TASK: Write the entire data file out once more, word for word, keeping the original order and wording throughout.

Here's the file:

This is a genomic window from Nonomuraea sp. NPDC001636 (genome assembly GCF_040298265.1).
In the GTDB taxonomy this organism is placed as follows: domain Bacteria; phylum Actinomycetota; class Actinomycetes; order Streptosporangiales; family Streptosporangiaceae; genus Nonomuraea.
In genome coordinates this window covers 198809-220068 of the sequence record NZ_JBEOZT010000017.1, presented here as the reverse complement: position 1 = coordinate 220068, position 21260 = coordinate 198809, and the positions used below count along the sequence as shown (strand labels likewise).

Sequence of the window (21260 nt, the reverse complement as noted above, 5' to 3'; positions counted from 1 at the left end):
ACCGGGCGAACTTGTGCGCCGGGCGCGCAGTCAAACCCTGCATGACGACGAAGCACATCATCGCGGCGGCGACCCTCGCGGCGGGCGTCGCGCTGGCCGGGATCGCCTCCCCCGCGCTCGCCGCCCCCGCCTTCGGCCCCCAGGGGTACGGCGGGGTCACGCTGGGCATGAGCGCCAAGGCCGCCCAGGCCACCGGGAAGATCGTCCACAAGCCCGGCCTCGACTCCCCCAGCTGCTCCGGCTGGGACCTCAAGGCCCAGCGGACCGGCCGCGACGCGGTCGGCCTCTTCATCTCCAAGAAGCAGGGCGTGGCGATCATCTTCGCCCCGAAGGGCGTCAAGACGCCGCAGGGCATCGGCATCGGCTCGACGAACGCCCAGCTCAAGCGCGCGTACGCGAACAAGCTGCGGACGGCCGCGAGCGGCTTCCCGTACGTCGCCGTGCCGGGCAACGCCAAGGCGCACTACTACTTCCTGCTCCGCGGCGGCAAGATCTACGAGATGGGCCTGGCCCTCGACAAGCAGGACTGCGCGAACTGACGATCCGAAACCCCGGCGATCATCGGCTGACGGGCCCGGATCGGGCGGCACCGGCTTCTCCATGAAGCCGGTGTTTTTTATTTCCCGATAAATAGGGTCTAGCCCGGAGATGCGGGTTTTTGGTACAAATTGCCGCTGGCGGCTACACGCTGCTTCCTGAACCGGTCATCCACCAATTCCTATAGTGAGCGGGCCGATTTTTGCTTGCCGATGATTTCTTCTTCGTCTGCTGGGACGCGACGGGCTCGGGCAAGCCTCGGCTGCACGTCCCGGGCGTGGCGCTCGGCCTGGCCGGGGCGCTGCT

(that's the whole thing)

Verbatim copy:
This is a genomic window from Nonomuraea sp. NPDC001636 (genome assembly GCF_040298265.1).
In the GTDB taxonomy this organism is placed as follows: domain Bacteria; phylum Actinomycetota; class Actinomycetes; order Streptosporangiales; family Streptosporangiaceae; genus Nonomuraea.
In genome coordinates this window covers 198809-220068 of the sequence record NZ_JBEOZT010000017.1, presented here as the reverse complement: position 1 = coordinate 220068, position 21260 = coordinate 198809, and the positions used below count along the sequence as shown (strand labels likewise).

Sequence of the window (21260 nt, the reverse complement as noted above, 5' to 3'; positions counted from 1 at the left end):
ACCGGGCGAACTTGTGCGCCGGGCGCGCAGTCAAACCCTGCATGACGACGAAGCACATCATCGCGGCGGCGACCCTCGCGGCGGGCGTCGCGCTGGCCGGGATCGCCTCCCCCGCGCTCGCCGCCCCCGCCTTCGGCCCCCAGGGGTACGGCGGGGTCACGCTGGGCATGAGCGCCAAGGCCGCCCAGGCCACCGGGAAGATCGTCCACAAGCCCGGCCTCGACTCCCCCAGCTGCTCCGGCTGGGACCTCAAGGCCCAGCGGACCGGCCGCGACGCGGTCGGCCTCTTCATCTCCAAGAAGCAGGGCGTGGCGATCATCTTCGCCCCGAAGGGCGTCAAGACGCCGCAGGGCATCGGCATCGGCTCGACGAACGCCCAGCTCAAGCGCGCGTACGCGAACAAGCTGCGGACGGCCGCGAGCGGCTTCCCGTACGTCGCCGTGCCGGGCAACGCCAAGGCGCACTACTACTTCCTGCTCCGCGGCGGCAAGATCTACGAGATGGGCCTGGCCCTCGACAAGCAGGACTGCGCGAACTGACGATCCGAAACCCCGGCGATCATCGGCTGACGGGCCCGGATCGGGCGGCACCGGCTTCTCCATGAAGCCGGTGTTTTTTATTTCCCGATAAATAGGGTCTAGCCCGGAGATGCGGGTTTTTGGTACAAATTGCCGCTGGCGGCTACACGCTGCTTCCTGAACCGGTCATCCACCAATTCCTATAGTGAGCGGGCCGATTTTTGCTTGCCGATGATTTCTTCTTCGTCTGCTGGGACGCGACGGGCTCGGGCAAGCCTCGGCTGCACGTCCCGGGCGTGGCGCTCGGCCTGGCCGGGGCGCTGCT